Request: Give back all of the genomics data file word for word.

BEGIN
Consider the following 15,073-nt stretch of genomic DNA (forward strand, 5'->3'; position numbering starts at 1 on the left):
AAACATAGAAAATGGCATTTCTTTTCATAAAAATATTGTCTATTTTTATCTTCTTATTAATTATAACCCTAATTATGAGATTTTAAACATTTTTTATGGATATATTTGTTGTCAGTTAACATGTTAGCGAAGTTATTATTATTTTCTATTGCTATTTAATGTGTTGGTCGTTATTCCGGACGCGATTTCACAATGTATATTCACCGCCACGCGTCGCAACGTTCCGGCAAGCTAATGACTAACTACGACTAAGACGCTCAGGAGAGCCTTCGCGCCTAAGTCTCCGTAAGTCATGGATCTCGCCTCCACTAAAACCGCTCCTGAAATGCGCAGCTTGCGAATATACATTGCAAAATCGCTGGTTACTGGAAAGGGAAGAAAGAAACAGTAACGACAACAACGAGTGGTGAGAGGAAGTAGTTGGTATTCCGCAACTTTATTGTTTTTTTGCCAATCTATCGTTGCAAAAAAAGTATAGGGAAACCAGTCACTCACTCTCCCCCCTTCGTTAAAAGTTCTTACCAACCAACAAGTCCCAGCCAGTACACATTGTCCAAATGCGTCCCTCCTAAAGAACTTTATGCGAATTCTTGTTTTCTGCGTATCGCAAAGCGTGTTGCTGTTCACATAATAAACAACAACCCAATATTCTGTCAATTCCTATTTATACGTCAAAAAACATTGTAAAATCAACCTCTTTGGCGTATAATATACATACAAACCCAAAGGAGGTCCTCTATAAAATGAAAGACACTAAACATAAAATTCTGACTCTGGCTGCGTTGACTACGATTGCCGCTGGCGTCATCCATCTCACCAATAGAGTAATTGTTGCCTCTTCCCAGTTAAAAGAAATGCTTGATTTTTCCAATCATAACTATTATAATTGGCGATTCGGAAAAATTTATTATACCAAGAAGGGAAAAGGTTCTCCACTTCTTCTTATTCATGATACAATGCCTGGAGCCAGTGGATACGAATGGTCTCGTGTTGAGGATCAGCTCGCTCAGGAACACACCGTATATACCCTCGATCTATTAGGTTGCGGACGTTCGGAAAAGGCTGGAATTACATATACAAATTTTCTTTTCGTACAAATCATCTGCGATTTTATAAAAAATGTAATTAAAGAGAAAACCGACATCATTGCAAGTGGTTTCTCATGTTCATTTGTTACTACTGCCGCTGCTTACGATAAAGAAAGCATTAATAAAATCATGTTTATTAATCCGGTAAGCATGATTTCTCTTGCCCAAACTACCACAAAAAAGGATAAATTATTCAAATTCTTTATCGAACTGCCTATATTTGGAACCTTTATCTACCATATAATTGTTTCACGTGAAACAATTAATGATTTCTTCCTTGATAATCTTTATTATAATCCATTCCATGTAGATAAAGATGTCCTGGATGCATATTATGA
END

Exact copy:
Consider the following 15,073-nt stretch of genomic DNA (forward strand, 5'->3'; position numbering starts at 1 on the left):
AAACATAGAAAATGGCATTTCTTTTCATAAAAATATTGTCTATTTTTATCTTCTTATTAATTATAACCCTAATTATGAGATTTTAAACATTTTTTATGGATATATTTGTTGTCAGTTAACATGTTAGCGAAGTTATTATTATTTTCTATTGCTATTTAATGTGTTGGTCGTTATTCCGGACGCGATTTCACAATGTATATTCACCGCCACGCGTCGCAACGTTCCGGCAAGCTAATGACTAACTACGACTAAGACGCTCAGGAGAGCCTTCGCGCCTAAGTCTCCGTAAGTCATGGATCTCGCCTCCACTAAAACCGCTCCTGAAATGCGCAGCTTGCGAATATACATTGCAAAATCGCTGGTTACTGGAAAGGGAAGAAAGAAACAGTAACGACAACAACGAGTGGTGAGAGGAAGTAGTTGGTATTCCGCAACTTTATTGTTTTTTTGCCAATCTATCGTTGCAAAAAAAGTATAGGGAAACCAGTCACTCACTCTCCCCCCTTCGTTAAAAGTTCTTACCAACCAACAAGTCCCAGCCAGTACACATTGTCCAAATGCGTCCCTCCTAAAGAACTTTATGCGAATTCTTGTTTTCTGCGTATCGCAAAGCGTGTTGCTGTTCACATAATAAACAACAACCCAATATTCTGTCAATTCCTATTTATACGTCAAAAAACATTGTAAAATCAACCTCTTTGGCGTATAATATACATACAAACCCAAAGGAGGTCCTCTATAAAATGAAAGACACTAAACATAAAATTCTGACTCTGGCTGCGTTGACTACGATTGCCGCTGGCGTCATCCATCTCACCAATAGAGTAATTGTTGCCTCTTCCCAGTTAAAAGAAATGCTTGATTTTTCCAATCATAACTATTATAATTGGCGATTCGGAAAAATTTATTATACCAAGAAGGGAAAAGGTTCTCCACTTCTTCTTATTCATGATACAATGCCTGGAGCCAGTGGATACGAATGGTCTCGTGTTGAGGATCAGCTCGCTCAGGAACACACCGTATATACCCTCGATCTATTAGGTTGCGGACGTTCGGAAAAGGCTGGAATTACATATACAAATTTTCTTTTCGTACAAATCATCTGCGATTTTATAAAAAATGTAATTAAAGAGAAAACCGACATCATTGCAAGTGGTTTCTCATGTTCATTTGTTACTACTGCCGCTGCTTACGATAAAGAAAGCATTAATAAAATCATGTTTATTAATCCGGTAAGCATGATTTCTCTTGCCCAAACTACCACAAAAAAGGATAAATTATTCAAATTCTTTATCGAACTGCCTATATTTGGAACCTTTATCTACCATATAATTGTTTCACGTGAAACAATTAATGATTTCTTCCTTGATAATCTTTATTATAATCCATTCCATGTAGATAAAGATGTCCTGGATGCATATTATGA